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How do I choose a new area to live in?

Before you look for a property, you need to decide on the area. It could be the most important decision you make: get it wrong and you will either be unhappy with where you live, or face the costs of moving again

choose a new area to live

Make sure you check out our series of reports House Price Watch so you know what’s happening to prices in your region

Why is looking for a new area difficult?

If you want to move to a new home close to where you already live, there is little to decide.  But if you want to move to a different part of town, or across the country, then deciding the area is more difficult. It can take time to get to know an area well enough to know whether you would like to live there, and many of the issues will not be apparent from just visiting.

The UK housing market is highly localised, and only by thoroughly researching individual areas and streets can you ensure you don’t make a mistake, and confidently make the snap decision needed to put in a bid quickly if lots of people are interested in your chosen property.

Choose an area you can afford

First of all, you need to choose an area where you can afford to live in the sort of property you want to live in. If you want a whole house and don’t have £3m, don’t look at Chelsea. Decide roughly how much you want to spend (see How much can I afford?), and then look on property websites to see what you can get for that amount in different areas.

Where is cheap?

To state the obvious, city centres tend to be more expensive than the countryside; the South tends to be more expensive than the North; and London is obviously much more expensive than pretty much anywhere else – more than three times as expensive as the North East of England or Wales.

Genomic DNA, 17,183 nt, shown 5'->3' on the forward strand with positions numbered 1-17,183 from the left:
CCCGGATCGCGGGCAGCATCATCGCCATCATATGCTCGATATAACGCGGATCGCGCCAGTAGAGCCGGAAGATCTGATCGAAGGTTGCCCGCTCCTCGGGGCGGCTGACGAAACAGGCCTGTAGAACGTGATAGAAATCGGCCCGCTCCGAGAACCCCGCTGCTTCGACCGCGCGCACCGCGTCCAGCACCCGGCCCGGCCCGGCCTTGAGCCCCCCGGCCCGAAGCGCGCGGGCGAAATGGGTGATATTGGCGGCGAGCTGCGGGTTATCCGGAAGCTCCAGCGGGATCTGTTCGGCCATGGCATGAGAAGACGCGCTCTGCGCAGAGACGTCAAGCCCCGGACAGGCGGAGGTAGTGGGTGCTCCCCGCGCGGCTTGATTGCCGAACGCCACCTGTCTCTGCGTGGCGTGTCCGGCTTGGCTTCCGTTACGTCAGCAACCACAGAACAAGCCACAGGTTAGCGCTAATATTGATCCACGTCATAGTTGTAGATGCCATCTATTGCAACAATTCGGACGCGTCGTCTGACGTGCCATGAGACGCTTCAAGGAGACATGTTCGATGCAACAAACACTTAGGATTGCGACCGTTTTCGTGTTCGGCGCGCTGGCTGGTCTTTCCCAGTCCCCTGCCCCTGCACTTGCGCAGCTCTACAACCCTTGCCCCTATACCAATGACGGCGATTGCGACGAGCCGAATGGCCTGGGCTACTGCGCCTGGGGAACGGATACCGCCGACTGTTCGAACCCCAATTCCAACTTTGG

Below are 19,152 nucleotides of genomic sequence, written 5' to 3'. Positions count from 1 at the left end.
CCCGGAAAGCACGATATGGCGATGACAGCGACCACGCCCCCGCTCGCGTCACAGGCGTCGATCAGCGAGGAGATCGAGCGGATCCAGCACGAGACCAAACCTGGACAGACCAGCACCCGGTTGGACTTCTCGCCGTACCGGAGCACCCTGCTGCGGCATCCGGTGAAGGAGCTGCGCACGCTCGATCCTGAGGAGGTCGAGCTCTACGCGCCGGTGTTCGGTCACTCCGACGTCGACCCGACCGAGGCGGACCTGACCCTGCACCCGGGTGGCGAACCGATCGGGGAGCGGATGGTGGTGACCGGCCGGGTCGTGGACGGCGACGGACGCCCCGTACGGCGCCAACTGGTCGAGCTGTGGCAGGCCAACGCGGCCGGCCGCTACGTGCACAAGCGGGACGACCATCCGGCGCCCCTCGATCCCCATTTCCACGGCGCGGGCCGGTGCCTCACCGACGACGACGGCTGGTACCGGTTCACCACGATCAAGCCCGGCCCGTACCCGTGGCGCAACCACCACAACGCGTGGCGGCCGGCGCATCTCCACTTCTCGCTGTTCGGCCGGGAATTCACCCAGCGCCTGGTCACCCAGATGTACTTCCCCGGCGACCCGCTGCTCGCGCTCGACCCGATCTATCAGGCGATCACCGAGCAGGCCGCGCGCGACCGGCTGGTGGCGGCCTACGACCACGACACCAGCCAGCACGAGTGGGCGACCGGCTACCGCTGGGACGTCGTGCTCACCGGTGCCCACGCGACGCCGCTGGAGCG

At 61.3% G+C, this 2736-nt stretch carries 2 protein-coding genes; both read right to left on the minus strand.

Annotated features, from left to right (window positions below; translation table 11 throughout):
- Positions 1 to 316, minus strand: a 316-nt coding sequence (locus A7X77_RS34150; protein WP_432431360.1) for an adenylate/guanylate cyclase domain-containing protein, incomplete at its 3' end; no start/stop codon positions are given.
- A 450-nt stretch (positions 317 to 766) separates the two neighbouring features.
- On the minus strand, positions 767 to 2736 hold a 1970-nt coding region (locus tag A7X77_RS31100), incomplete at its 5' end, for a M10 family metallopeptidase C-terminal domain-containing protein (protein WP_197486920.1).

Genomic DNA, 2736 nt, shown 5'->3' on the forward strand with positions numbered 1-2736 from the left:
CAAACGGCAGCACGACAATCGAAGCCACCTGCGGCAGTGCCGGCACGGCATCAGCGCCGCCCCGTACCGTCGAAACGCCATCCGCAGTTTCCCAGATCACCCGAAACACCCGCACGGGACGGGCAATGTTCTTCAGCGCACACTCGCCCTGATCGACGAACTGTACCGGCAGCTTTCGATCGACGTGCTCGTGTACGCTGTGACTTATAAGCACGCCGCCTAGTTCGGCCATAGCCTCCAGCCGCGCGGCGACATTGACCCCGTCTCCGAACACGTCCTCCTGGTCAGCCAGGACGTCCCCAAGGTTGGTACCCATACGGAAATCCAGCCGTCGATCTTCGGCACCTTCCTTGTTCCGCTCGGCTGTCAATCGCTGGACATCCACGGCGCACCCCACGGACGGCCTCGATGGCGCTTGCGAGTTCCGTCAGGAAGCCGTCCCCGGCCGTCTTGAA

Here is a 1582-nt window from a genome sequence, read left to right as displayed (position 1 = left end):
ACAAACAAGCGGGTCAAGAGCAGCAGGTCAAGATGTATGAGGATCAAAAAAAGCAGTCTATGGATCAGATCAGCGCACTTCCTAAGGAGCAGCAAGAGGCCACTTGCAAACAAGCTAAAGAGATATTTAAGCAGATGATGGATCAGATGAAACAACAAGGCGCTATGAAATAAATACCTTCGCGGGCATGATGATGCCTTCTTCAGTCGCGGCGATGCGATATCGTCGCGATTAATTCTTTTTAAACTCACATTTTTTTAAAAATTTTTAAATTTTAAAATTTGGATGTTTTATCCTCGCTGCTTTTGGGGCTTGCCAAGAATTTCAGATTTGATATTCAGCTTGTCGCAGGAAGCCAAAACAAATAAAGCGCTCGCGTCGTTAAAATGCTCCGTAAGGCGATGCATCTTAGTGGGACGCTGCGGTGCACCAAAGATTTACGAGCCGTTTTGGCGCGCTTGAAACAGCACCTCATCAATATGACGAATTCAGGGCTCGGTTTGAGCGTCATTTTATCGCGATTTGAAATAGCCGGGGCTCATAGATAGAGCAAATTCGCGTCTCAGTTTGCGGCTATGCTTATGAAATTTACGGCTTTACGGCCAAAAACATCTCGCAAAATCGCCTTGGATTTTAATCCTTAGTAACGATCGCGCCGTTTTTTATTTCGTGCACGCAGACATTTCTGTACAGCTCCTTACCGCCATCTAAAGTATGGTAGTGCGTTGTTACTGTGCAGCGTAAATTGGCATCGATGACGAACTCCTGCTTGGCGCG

These are March 2012 figures from the Land Registry:


Average price (£)

North East


Yorks & Humber


North West


East Midlands


West Midlands




South East




South West





Another measure of the affordability of an area is the house price to earnings ratio – ie how much houses cost compared to average earnings in that area. In lower cost areas people tend to earn less, which evens out the comparative affordability of housing around the country. London is still the most expensive area, but not by as big a margin.


House price to earnings ratio

North East


Yorks & Humber


North West


East Midlands


West Midlands


East Anglia


Outer South East


Outer Metropolitan




South West






Northern Ireland




But even within areas prices vary hugely:

  • One village might be more expensive than that on the other side of the valley
  • One end of a street might be cheaper than another

Decide what type of property you want

  • What is the minimum number of bedrooms you would consider?
  • Do you want your own front door, or are you happy with a conversion flat?
  • There will naturally be trade-offs – you might be able to afford a flat in a more popular area, but a whole house in cheaper area

Then spend your evenings cruising property websites  to find out if the areas you are interested in have the sort of properties you want at a price you can afford.

Choose what type of area you want to live in

There are a number of things to consider:

  • Do you want to be in a happening place, with lots of life?
  • Do you want to be somewhere more rural? Do you relish a laidback lifestyle or will you get bored?
  • Do want to be able to walk to the shops, or are you happy having to get in a car to get a pint of milk?
  • Does the village have a shop or post office? Remember that village shops and pubs are closing so don’t be completely dependent on just one
  • How long will it take to get to work? How close do you want to be to your parents, family, and friends?
  • Are there community groups around? Sports teams, amateur dramatics, gardening – can you get an allotment?
  • If you like fine shopping, don’t move somewhere with lots of pound shops. If you like good value, don’t go somewhere which only has top-end grocers
  • Check out the crime, schools, transport links and council tax rates.

What are the employment opportunities?

If you are already employed, where will you work? What happens if you decide to leave your current job, or if your company goes bust? Ensure you leave room for career flexibility. Don’t move to a one-industry town if you are about to leave the industry. Ambitious people may require access to larger centres of employment and job markets.